The problem is my wife does not have my acute sixth sense of when to use the foreign language. In fact, she has an anti-sixth sense. She uses the local language, which locals understand, at precisely the wrong times. It’s an uncanny ability to fuck up, given we speak Spanish most of the time. But she’ll switch to English when she’s saying something sensitive.
She really stepped in it last week, an error in the art of badmouthing in a foreign language so egregious it inspired this post. In front of the children.
Yes, we speak Spanish when we don’t want the children to understand. The vast majority of our speaking behind people’s backs is in fact done in front of our own children. I don’t feel bad about that. I feel bad that our children didn’t retain enough Spanish to know what we’re saying.
In this case, we were arguing in Spanish when they came in the room. She switched to English at that precise moment to say that she “sucks my wiener.” I flipped. I shouted. In Spanish of course (even in anger, my sixth sense is on point).
I had been chastising her for years about developing this sixth sense of how to use the covert language. She has remained incompetent throughout, and here she said something that could blow the children’s minds. Mild emotional trauma.
What’s worse, my wife would never use the word “wiener” with me. That’s a word I use with the children. Boys have wieners and girls have monkeys. She has only ever used the word, “penis.” So it’s like she sensed their presence in the room and wanted them to understand.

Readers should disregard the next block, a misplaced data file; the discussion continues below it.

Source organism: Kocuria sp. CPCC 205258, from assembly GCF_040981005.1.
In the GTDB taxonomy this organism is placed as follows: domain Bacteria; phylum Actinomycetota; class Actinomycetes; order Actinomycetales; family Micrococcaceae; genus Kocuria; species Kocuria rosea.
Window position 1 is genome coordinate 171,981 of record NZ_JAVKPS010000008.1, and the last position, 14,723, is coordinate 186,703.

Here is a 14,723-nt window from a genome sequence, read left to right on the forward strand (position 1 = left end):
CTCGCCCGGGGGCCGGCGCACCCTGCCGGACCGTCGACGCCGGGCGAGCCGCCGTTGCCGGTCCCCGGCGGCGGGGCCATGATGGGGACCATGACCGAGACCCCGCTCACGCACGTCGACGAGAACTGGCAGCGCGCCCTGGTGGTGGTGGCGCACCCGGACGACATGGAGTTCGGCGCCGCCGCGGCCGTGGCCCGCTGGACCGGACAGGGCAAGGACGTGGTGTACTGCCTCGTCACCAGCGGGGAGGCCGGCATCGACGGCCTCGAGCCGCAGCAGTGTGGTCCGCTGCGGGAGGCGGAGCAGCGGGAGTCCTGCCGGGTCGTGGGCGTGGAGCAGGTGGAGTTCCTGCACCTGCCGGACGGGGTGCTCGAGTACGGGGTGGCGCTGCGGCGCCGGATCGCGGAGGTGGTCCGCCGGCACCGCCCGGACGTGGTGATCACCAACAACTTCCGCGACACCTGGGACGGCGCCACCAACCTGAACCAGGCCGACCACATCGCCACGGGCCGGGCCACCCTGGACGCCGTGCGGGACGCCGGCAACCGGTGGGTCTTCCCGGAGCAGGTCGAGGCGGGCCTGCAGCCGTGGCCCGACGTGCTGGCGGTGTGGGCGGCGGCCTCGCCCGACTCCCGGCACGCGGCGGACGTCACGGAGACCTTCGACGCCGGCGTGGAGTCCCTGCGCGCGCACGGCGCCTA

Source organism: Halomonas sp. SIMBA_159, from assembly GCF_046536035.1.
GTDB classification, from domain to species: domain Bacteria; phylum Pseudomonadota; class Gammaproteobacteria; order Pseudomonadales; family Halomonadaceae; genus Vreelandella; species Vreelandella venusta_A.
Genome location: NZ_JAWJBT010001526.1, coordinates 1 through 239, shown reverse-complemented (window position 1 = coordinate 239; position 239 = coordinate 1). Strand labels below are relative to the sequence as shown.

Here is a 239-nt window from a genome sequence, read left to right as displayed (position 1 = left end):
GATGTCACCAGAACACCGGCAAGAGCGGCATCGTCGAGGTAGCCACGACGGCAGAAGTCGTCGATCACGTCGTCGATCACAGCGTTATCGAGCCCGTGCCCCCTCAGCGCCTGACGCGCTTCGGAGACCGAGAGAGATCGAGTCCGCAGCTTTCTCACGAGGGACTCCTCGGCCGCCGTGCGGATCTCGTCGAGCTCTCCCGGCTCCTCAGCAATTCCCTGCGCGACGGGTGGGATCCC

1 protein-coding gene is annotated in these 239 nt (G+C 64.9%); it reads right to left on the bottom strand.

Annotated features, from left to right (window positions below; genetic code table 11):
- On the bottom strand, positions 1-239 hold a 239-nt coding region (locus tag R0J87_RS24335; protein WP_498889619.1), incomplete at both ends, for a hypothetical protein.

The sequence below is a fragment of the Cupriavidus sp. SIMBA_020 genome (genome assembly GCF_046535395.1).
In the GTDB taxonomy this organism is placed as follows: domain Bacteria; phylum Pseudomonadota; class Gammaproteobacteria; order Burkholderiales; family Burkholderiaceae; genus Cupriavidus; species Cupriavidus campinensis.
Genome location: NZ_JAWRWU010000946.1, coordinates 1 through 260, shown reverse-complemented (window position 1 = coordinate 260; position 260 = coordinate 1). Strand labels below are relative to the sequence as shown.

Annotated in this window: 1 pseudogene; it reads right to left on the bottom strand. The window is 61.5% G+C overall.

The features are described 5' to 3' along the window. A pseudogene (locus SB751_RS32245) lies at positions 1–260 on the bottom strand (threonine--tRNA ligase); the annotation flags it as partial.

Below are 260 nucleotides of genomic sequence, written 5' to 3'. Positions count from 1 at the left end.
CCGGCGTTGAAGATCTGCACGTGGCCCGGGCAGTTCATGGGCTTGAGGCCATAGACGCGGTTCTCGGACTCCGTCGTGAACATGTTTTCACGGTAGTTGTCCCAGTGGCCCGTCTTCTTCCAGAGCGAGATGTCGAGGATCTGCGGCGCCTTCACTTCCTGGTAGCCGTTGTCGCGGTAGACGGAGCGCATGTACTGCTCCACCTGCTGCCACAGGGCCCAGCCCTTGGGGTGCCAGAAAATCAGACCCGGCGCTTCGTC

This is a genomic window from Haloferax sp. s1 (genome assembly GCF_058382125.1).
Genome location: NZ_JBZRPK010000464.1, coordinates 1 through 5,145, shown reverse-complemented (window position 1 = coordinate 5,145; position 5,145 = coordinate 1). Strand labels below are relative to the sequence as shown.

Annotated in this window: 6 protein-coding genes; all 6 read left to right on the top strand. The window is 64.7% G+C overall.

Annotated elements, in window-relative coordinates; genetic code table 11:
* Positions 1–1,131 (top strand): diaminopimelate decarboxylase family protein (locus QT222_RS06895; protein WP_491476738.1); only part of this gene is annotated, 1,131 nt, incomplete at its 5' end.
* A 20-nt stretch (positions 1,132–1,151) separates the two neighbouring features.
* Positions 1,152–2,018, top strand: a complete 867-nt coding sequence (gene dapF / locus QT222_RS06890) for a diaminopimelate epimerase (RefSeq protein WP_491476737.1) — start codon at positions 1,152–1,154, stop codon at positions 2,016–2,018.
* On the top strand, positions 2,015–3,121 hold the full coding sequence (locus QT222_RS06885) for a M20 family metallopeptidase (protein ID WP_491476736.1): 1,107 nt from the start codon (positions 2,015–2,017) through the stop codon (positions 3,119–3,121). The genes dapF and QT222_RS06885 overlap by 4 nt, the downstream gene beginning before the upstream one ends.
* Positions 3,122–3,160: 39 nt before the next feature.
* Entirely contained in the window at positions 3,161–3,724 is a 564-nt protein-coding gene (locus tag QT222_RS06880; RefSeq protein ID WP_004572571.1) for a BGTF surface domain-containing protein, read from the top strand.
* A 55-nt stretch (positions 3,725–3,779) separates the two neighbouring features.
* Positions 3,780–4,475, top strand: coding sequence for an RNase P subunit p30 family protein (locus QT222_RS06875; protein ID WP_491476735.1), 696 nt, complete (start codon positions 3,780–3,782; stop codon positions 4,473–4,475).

Fortunately I was able to play it off. I didn’t get any uncomfortable questions from them later.
But it’s an art. I’m a master. My wife is hopeless.
Yup, and not a great idea in some circumstances:
My lovely late uncle E and his daughter are local lawyers. In this case a foreigner (gringo) was suing a local person to get out of rented property.
My uncle tells me that at one point the plaintiff, hearing something he didn’t like, said a naughty English word.
Judge throws him out of the Court, “Caso Cerrado”, and don’t ever come back to my courtroom.
Partly what you say, and partly gringo impatience/arrogance/etc.
That, my friend, is a harsh penalty for not having the sixth sense!
Harsh penalty be xxxxed!
Whether or not one’s able to respect a national system of justice that “occasionally” throws up derelicts like Hinostroza or Chavarry, we are in Court to have someone decide on two sets of arguments cooked up by lawyers paid to either get one’s due or escape it. This means the guy that decides does not have a simple job (ever watch Richard Concepción Carhuanco or Víctor Zúñiga unpicking the advocates’ submissions in the Sra K K cases?)
Hence “silence in court”.
Sooooo.. an idiot that cannot keep his temper in check (what is called “losing the papers” here) is probably thiiiiiis close to losing the game.
And it is NOT sixth sense, CP, just simple politeness and self-awareness.
Thanks for the request for clarification & I hope this helps!
I do this working with Latino customers. If I bang my elbow on something I’ll say HPTA instead of MF.